1.    Boobs, curves, and bleeding mean that you are becoming a woman

2.    Undergoing these changes – and only these changes – means you are normal

3.    Being normal – AKA fitting into stereotypes- is desirable

4.    But heaven forbid your hips get too big or you become undesirable

5.    If you grow hair on your legs, shave it!  No one likes a girl with excess hair.

6.    If you start your period, shove a piece of cotton up your juicebox and don’t talk about it with anyone, ever.  That’s just gross.

7.    You’re either a girl or a boy; that’s it.

8.    If you’re a girl, you like boys.  If you’re a boy, you like girls.  End of discussion.

Those are the lessons I took from a shitty, thirty-minute movie, the subsequent responses by my peers (and myself), and the mainstream thought process in society.  There’s nothing unique about this experience.  All around the US, pre-pubescent teens were shown similar videos - I desperately hope they’ve changed since my time in middle school.  I grew up in a society with an incredibly narrow definition of femininity and womanhood.  Certainly there were and are a multitude of women who think differently (my mother, many of my friends, my cousins), but unfortunately, mainstream thinking still has some catching up to do. 

It’s taken me 24 years to start understanding just how f-ed up stereotypical ideas and notions of femininity are.  As a teenager, our views of ourselves, and society, begin to form – those years are a prime time for developing ideas/insecurities/opinions/etc.  And whether your chest begins to swell or stays the same, whether you begin to get more attention or seem to go unnoticed, the effects imprint themselves on you.  In my case, I became self-conscious about my very un-womanlike figure, my inability to fulfill the standards and stereotypes presented to me, and a fear of what womanhood would be like should I ever actually reach it.  Feelings of undesirability, unattractiveness, and shame planted themselves in my deepest, darkest corners, and to this day I struggle to uproot the seeds planted during my teenage years.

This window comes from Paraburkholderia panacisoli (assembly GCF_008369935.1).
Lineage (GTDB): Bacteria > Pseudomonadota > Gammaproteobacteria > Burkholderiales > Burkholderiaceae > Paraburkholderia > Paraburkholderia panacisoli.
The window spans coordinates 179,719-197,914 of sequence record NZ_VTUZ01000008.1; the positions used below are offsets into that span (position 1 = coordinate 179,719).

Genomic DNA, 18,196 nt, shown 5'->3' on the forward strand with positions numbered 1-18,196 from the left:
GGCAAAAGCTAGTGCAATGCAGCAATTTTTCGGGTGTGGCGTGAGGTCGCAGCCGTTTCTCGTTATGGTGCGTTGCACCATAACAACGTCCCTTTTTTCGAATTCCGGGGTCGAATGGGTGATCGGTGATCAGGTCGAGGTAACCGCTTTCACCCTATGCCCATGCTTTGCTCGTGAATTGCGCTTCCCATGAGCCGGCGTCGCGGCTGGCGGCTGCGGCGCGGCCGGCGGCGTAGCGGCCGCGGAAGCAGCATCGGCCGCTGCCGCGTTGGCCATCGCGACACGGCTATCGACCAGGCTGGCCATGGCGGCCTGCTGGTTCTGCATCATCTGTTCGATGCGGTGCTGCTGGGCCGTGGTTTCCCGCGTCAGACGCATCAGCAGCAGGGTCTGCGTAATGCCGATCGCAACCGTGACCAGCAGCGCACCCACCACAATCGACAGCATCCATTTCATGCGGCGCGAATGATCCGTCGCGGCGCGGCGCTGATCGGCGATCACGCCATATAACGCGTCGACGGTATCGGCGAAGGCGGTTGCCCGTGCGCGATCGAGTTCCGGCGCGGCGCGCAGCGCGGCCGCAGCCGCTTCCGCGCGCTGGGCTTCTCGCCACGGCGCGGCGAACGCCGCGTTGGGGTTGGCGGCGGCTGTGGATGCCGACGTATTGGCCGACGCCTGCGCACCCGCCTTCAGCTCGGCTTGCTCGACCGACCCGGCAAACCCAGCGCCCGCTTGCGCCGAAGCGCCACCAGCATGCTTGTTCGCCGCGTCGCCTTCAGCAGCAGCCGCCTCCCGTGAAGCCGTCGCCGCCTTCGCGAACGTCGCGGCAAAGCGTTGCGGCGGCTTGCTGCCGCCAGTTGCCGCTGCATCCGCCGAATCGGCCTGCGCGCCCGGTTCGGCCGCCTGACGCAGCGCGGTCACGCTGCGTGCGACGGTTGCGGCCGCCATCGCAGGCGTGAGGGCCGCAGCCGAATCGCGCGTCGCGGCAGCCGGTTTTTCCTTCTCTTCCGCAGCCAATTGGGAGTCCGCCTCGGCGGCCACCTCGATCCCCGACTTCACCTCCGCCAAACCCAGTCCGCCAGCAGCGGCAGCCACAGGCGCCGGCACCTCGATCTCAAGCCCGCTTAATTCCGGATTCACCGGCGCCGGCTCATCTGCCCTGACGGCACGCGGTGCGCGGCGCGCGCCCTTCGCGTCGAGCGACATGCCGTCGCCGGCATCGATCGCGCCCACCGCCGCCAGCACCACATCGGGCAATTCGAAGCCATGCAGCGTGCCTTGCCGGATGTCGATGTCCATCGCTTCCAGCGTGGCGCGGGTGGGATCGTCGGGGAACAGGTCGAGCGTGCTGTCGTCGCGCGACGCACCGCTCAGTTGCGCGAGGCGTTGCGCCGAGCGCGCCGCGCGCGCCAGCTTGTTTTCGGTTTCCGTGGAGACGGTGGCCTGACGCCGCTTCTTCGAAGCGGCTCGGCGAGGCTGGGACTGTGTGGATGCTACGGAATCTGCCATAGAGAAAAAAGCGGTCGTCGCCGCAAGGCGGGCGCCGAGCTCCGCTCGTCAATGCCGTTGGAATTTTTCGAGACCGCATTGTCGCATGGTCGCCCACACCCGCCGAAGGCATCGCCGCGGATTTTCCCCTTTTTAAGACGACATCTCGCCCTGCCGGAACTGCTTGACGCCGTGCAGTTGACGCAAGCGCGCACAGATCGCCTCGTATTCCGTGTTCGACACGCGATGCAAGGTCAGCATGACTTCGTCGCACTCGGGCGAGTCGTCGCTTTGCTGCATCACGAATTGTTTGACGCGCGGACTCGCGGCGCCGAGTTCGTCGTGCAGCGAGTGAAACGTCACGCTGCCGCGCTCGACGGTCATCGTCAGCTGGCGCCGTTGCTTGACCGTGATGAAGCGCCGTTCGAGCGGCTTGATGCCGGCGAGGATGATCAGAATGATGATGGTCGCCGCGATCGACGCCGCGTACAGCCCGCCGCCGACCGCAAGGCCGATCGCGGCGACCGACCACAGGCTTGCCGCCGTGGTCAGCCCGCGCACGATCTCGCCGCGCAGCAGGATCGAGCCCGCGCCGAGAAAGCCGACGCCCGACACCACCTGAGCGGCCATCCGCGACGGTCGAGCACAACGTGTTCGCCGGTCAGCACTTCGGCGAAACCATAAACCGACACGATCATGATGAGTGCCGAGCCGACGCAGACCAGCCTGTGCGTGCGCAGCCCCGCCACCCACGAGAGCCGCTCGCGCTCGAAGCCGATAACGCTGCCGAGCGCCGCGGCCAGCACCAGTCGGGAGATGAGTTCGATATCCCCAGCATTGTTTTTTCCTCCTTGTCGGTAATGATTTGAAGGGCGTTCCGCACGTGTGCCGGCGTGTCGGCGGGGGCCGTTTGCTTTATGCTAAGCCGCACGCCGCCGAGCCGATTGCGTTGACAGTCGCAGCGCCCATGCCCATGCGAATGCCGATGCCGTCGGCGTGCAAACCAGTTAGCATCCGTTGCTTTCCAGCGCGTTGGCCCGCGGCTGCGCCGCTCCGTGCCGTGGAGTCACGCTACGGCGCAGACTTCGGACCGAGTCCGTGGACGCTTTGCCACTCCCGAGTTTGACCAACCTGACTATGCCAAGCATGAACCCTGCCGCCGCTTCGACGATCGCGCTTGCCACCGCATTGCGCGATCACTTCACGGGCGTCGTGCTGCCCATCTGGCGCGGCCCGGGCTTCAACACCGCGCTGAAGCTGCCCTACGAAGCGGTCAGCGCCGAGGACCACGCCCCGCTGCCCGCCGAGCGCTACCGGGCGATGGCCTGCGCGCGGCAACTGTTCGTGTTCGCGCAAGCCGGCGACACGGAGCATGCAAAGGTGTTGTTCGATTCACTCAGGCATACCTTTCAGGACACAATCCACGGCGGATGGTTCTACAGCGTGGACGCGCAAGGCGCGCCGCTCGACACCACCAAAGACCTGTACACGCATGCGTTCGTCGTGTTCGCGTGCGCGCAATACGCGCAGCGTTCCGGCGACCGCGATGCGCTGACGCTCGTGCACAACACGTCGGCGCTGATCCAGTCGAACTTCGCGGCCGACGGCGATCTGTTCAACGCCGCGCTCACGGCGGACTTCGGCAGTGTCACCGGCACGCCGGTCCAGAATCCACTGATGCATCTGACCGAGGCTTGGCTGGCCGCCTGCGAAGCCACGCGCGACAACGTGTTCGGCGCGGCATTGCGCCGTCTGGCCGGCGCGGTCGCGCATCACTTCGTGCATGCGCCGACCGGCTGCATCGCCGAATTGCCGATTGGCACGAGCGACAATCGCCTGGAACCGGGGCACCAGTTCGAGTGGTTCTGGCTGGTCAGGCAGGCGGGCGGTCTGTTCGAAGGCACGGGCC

My suggestion?  Instead of filling young girls heads with a singular idea of womanhood and what it means to be a girl, why the heck can’t we embrace and espouse the fact that going from girl to woman is an extraordinary process, one that doesn’t have to center around developing breasts or beginning to like boys.  Not everyone likes boys for god’s sake!  And not every little girl wants to be a girl!  There are so many nuances to femininity and sexuality that aren’t addressed!

And why not?  Are we afraid to tell young girls and boys that it’s okay to be different?  Are we afraid to accept that not everyone fits a certain mold of “girl” or “boy?”  This fear is founded in ignorance and hurts our community of young people every single day.

We also need to insist that, no matter what each individual’s experience is growing up, becoming a woman doesn’t have to be negative.  Stop telling girls they have to shave in order to be appealing.  Stop acting like menstruation is something to hide; that tampons should be bought stealthily in the self-checkout line.  In some cultures, when a girl begins her period, her female family members and friends throw her a huge party.  How awesome is that??  I one hundred percent plan on celebrating my daughter’s period – whether it’s when she’s 10 or 18 – with red and pink balloons, a cake shaped like a vagina, and a reminder that she’s an amazing human being, no matter her size, sexuality, or anything else.

We’ve made great strides over the years in promoting self-expression, acceptance, and love.  But it’s time go from striding to sprinting.  Let’s start making videos that are honest and encouraging.  Let’s start talking about this.  Let’s start making sure that teens – and adults – know that femininity has millions of ever-fluctuating definitions – all of which are right.